How I was reminded that my local Amazon book sourcing competition never have any idea what they’re doing
How I learned my bookseller competition has no idea what they’re doing
I constantly have to remind myself: My Amazon seller competition has no idea what they’re doing. And an experience this week at a local thrift store confirmed this fact (once again…)
Thrift stores are one of my favorite sources. However, these are a competitive source for Amazon booksellers, and a lot of sellers have sworn them off because the competition is so fierce.
One reason I’ve been so successful sourcing at thrift stores is that I appear to have no Amazon seller competition for used media in my town. I’ve only seen one or two signs that there are other sellers sourcing at my spots. And they clearly aren’t very good at book sourcing, and they haven’t kept me from making nearly six-figures on Amazon last year.
This week, I encountered my first real-life sighting of an Amazon seller with a barcode scanner sourcing books at a thrift store.
I was a little rattled at first. So I held back and spied on the man (he had a friend with him) from behind the VHS shelf. It took me about 30 seconds to realize this seller was no threat.
This became obvious when his friend asked the seller what to look for so he could help, and the seller replied:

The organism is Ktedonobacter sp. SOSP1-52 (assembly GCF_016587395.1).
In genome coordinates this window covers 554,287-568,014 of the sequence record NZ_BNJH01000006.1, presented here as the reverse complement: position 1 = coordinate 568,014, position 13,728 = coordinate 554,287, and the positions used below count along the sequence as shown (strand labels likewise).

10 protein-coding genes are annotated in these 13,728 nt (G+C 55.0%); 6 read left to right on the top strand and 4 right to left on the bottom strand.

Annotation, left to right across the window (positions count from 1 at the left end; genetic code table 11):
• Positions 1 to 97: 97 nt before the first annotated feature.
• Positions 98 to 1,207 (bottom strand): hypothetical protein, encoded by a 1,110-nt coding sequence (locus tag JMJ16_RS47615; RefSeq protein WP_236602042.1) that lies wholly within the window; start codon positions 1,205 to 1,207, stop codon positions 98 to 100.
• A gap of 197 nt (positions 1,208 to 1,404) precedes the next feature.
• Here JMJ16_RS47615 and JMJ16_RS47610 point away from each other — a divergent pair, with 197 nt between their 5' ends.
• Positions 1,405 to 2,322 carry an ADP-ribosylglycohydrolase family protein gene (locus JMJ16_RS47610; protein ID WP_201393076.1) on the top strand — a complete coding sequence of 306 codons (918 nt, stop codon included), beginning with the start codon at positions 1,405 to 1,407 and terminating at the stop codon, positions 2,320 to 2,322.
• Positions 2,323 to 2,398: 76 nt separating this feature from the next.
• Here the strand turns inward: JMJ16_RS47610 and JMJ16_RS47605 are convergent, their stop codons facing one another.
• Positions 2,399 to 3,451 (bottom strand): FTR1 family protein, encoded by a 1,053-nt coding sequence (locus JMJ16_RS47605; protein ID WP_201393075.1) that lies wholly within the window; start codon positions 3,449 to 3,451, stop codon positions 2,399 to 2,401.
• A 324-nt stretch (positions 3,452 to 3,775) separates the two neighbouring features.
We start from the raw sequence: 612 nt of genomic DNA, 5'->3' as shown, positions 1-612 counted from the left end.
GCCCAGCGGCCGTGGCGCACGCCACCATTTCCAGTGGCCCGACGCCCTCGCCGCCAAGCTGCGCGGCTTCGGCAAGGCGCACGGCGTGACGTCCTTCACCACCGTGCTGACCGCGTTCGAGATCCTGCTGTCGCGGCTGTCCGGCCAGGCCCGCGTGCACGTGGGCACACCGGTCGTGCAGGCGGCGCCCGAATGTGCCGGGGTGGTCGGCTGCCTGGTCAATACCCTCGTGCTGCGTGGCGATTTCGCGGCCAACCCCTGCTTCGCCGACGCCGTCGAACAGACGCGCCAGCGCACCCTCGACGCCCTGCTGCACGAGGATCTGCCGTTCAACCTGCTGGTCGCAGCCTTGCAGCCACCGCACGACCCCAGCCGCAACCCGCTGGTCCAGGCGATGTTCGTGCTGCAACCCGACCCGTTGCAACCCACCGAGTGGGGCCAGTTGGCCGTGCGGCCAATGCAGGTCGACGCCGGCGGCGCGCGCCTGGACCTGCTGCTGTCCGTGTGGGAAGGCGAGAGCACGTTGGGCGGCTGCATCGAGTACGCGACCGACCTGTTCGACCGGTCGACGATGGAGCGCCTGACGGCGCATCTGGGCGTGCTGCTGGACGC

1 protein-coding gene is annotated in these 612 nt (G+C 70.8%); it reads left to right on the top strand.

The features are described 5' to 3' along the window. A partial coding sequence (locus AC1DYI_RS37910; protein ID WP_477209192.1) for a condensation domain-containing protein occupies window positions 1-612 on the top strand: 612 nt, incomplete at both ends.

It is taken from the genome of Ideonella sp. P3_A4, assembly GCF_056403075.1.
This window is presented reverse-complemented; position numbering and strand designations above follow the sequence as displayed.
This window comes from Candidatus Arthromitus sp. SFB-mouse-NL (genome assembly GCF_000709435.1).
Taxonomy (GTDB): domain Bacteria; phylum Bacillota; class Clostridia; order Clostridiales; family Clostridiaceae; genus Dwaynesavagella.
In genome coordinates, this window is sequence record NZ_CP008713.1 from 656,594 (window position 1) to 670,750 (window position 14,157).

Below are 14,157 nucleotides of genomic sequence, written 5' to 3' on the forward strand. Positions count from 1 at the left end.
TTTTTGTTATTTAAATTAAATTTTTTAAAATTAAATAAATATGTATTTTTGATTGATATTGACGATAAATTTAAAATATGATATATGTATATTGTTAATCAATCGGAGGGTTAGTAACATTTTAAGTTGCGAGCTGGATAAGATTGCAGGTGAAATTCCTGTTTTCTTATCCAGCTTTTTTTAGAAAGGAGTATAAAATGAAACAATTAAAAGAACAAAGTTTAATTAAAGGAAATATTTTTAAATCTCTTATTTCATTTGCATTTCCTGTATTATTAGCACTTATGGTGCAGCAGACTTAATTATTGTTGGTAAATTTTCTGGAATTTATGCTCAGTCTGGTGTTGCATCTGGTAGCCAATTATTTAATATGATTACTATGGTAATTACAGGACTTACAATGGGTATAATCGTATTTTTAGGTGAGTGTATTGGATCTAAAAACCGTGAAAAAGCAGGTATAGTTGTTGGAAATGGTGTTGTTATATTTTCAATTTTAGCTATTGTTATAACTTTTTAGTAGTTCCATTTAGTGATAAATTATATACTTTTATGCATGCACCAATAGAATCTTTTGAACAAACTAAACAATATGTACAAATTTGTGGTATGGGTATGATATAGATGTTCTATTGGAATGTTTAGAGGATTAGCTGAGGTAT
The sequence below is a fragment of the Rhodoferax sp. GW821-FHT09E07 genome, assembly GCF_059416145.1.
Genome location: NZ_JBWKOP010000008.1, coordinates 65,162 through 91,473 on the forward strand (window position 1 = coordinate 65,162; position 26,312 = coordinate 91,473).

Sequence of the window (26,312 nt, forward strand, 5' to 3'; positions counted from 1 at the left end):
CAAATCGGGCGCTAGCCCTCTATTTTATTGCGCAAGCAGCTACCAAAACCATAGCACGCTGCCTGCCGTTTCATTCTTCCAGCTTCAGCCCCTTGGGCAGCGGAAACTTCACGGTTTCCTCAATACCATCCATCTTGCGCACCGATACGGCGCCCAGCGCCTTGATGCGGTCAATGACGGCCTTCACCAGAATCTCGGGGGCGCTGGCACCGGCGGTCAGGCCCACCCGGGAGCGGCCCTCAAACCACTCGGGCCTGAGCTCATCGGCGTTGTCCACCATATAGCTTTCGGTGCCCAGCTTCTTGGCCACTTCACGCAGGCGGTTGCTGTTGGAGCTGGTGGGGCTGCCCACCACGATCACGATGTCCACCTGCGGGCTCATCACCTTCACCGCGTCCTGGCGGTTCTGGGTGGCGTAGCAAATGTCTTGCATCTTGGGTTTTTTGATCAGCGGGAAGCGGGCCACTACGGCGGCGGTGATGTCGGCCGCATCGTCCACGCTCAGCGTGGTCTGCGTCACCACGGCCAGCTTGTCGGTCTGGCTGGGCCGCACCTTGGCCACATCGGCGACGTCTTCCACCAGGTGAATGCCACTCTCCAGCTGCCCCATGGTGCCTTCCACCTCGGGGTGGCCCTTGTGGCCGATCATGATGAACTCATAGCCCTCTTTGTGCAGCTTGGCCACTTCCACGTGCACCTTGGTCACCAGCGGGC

“Look for the books with the highest cover price.”
Seriously, this guy thought there was ANY relationship between the cover price of a book, and it’s value on Amazon. This was all I needed to know to confirm this Amazon competitor wasn’t competition at all. Like: I’m pretty sure John Grisham hardcovers sell for $29.95 new. Try making a profit on Amazon by selling one of those.
I’m not within a thousand light years of having an economics degree. But if you’re going to sell anything via FBA (Fulfillment by Amazon), you need to have a basic understanding of the most basic basic basic principles.
Punchline: I made money from his leftovers
When he left, I came up behind him and scanned the shelves he had already picked over.
And I left with more profitable books than I’ve ever gotten at that store.
Point proven: Your Amazon competition almost never has any idea what they’re doing.